Natchez Trace, road, from Natchez, Miss., to Nashville, Tenn., of great commercial and military importance from the 1780s to the 1830s. It grew from a series of Native American trails used in the 18th cent. by the French, English, and Spanish. At first traveled only N from Natchez to Nashville, because the American frontiersmen could float goods S to New Orleans by flatboat, it came to be used in both directions with U.S. expansion into the Old Southwest. It was made a post road in 1800 and was improved by the army. Andrew Jackson marched over the Trace to New Orleans in the War of 1812. With the coming of steamboat transportation, however, it passed into decline. The Natchez Trace Parkway and Natchez Trace National Scenic Trail memorialize and generally follow the old Natchez Trace. Meriwether Lewis Park and Ackia Battleground (now called Chickasaw Village), both former national monuments, were incorporated into Natchez Trace Parkway in 1961 (see National Parks and Monuments, table).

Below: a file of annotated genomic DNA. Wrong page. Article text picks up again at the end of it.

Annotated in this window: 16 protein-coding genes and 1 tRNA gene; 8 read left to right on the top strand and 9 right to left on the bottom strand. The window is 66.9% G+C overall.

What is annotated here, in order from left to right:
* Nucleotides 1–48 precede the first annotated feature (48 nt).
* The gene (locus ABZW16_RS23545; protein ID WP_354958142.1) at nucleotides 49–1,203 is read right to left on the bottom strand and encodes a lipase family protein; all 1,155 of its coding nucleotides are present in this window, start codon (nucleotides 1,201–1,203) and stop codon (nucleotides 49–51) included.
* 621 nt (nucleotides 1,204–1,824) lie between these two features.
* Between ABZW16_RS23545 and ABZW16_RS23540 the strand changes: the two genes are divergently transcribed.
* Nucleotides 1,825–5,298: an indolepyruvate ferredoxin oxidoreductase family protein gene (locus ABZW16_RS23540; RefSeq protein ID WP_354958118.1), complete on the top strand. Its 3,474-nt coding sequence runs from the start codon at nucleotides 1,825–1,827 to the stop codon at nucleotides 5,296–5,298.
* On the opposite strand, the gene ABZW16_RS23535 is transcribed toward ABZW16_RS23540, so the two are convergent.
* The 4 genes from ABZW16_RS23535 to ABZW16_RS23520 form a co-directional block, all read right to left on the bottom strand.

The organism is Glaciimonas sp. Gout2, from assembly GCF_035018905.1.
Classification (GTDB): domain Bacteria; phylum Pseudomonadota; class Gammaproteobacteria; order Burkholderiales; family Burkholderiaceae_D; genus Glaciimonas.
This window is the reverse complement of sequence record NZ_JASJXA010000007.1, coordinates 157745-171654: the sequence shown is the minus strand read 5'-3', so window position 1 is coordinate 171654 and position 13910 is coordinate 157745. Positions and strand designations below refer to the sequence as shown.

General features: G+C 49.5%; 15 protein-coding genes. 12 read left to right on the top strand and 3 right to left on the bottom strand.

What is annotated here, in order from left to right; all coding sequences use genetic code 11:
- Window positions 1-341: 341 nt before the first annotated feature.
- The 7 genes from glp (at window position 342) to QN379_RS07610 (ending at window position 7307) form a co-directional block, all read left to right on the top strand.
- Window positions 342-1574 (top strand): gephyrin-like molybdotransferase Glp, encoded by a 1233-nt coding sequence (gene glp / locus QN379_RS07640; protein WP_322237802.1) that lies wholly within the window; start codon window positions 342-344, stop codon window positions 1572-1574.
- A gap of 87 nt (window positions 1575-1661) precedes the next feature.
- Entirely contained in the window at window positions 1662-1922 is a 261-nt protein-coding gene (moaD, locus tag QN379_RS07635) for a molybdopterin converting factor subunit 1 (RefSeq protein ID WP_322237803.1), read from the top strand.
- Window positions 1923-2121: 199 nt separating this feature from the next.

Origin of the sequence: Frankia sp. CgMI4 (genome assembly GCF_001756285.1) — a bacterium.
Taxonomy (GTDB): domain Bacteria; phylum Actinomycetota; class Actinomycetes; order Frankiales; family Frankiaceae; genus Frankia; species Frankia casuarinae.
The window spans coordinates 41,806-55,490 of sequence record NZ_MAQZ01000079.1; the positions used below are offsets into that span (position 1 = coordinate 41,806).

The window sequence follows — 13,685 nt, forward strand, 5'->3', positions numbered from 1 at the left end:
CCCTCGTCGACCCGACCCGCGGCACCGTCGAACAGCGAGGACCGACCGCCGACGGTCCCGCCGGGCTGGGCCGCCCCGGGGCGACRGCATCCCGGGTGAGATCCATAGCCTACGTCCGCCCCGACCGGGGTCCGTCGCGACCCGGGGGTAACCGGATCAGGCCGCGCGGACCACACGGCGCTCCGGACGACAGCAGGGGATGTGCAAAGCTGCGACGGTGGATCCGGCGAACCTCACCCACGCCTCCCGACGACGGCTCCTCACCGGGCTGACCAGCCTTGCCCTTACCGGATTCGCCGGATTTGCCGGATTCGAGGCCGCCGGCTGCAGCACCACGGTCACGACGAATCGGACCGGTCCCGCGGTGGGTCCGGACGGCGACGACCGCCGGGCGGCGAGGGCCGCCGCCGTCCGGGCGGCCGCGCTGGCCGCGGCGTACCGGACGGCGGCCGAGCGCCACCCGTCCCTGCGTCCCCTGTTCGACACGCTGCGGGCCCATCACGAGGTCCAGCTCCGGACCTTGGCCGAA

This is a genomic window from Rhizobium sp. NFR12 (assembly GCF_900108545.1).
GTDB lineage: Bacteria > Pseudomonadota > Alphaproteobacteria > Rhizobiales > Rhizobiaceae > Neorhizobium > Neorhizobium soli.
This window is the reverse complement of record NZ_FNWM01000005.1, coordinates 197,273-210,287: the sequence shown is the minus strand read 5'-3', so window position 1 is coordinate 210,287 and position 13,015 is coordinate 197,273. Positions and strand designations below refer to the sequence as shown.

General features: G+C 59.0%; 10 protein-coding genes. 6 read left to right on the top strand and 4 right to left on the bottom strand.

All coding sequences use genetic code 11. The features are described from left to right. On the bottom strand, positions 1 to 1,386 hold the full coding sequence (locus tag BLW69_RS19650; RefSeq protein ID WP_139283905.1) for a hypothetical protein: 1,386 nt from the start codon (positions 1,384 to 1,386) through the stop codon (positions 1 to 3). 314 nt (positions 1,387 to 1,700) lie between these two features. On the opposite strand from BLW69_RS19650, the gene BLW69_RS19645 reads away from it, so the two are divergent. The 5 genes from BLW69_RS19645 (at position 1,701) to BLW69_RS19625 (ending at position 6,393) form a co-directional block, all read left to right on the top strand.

The Columbia Electronic Encyclopedia, 6th ed. Copyright © 2012, Columbia University Press. All rights reserved.
More on Natchez Trace from Fact Monster:
See more Encyclopedia articles on: U.S. Physical Geography